And it's no mere vanity exercise. His counter/part is a layered costume chimera for ten dancers set to excerpts from Bach's Brandenburg concertos and Italian Concerto in F Major for Harpsichord. Though formally linked to those frisky rococo romps by Jiri Kylian that HSDC performs so winsomely, counter/part is a constellation apart: a genuine theatrical reflection of the music, punctuated by a courtly signature (two fingers carving the air above the head) and reverent atmospherics. Divided into two "counters" and four "parts," the mood alternates between buoyant energy and wrenching lyricism. Scroll patterns occasionally illuminate the floor. In one section, a woman dances with five men in varying pairs and a trio. She wraps, unravels, coils, and uncoils. The piece ends with a flurry of movement accompanied by the happy harpsichord.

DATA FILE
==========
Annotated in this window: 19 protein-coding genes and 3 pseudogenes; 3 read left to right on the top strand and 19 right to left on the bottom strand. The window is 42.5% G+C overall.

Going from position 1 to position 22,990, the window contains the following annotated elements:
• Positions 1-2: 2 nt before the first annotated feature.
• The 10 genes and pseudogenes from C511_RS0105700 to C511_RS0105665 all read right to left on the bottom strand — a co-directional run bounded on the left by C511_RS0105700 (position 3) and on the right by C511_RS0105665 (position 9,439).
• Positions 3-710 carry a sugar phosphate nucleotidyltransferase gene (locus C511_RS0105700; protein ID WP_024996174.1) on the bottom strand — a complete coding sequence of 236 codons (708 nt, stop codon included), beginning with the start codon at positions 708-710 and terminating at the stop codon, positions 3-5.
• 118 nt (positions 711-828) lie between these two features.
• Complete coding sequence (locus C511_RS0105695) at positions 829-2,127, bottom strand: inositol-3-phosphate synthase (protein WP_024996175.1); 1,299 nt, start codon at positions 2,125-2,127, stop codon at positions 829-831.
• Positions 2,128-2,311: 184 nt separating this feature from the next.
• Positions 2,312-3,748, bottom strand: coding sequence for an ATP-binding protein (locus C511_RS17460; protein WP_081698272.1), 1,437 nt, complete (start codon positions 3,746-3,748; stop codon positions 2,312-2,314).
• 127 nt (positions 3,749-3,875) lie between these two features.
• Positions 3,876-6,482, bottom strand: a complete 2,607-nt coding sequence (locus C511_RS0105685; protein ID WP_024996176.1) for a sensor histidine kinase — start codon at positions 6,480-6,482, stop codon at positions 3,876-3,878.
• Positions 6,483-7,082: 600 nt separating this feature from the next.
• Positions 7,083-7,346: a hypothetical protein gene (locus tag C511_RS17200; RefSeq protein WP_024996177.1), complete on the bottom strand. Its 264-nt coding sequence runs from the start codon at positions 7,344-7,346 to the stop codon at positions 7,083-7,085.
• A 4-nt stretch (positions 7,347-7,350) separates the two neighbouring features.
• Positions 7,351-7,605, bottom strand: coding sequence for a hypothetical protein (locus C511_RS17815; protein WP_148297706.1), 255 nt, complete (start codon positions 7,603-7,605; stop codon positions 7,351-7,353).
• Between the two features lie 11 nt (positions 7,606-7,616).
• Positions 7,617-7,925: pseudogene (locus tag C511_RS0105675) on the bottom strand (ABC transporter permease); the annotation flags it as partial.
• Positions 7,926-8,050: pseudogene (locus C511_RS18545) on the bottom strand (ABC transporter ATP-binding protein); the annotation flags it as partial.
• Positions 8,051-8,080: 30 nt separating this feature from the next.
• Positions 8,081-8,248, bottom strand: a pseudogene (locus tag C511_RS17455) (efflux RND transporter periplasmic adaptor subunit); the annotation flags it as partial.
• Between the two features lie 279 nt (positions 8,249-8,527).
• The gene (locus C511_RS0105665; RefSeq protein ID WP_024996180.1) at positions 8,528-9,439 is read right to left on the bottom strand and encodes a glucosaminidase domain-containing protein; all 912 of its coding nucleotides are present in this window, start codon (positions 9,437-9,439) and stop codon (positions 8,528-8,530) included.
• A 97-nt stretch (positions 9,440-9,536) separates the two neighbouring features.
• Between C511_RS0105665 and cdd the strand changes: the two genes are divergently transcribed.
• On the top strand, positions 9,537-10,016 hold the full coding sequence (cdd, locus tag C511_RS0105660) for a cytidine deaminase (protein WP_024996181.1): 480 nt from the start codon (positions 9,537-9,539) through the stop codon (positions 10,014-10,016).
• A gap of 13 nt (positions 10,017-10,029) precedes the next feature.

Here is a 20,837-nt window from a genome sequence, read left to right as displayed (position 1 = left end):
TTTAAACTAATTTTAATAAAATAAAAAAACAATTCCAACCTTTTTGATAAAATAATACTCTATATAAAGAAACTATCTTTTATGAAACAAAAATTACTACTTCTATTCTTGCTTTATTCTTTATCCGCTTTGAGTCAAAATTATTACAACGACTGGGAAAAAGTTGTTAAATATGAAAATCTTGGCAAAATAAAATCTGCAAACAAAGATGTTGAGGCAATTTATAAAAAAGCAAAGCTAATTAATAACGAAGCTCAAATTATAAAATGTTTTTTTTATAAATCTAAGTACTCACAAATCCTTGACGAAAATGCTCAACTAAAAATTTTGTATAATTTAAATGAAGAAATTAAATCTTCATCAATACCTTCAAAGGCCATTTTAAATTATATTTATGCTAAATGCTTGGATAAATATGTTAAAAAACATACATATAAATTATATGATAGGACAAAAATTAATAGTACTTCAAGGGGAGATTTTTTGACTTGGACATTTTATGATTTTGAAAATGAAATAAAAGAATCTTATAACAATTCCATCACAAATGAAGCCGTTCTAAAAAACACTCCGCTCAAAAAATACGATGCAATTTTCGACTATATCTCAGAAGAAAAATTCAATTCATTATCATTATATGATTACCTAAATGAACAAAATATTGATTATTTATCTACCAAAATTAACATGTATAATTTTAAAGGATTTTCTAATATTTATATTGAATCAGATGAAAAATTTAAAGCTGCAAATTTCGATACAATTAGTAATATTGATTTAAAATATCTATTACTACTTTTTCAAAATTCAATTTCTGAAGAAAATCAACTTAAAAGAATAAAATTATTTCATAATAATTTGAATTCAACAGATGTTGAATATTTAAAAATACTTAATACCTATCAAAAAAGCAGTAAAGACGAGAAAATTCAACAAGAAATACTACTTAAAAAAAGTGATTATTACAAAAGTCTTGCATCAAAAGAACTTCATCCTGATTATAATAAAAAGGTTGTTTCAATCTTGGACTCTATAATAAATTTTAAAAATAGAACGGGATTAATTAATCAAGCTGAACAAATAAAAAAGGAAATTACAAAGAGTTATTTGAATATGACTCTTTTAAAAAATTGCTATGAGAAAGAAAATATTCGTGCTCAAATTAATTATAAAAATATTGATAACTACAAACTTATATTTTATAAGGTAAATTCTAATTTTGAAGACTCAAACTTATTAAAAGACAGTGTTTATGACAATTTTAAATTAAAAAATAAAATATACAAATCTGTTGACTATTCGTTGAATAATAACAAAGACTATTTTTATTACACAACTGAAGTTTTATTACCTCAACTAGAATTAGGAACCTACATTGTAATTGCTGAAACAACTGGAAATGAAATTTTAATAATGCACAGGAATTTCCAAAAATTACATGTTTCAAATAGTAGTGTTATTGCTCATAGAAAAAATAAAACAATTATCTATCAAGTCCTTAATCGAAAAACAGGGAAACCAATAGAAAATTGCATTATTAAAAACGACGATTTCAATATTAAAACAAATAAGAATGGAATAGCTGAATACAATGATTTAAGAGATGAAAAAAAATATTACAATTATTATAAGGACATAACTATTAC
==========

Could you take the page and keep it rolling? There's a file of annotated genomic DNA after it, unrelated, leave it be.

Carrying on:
Joining counter/part in three mixed programs to be presented at the Power Center September 20-22 are two works that make their return to Ann Arbor Harrison McEldowney's Let's Call the Whole Thing Off, a bouncy, bantering duet of jazz dance, swing, and hip-hop; and Ohad Naharin's inventive and forceful Minus 16 in addition to Naharin's recent intimate duet Passomezzo; two Kylian standards, No More Play and Petite mort; and the local premiere of a work by Nacho Duato, whose hypnotic Jardi tancat (Enclosed Garden) HSDC performed here two years ago.
[Originally published in September, 2002.]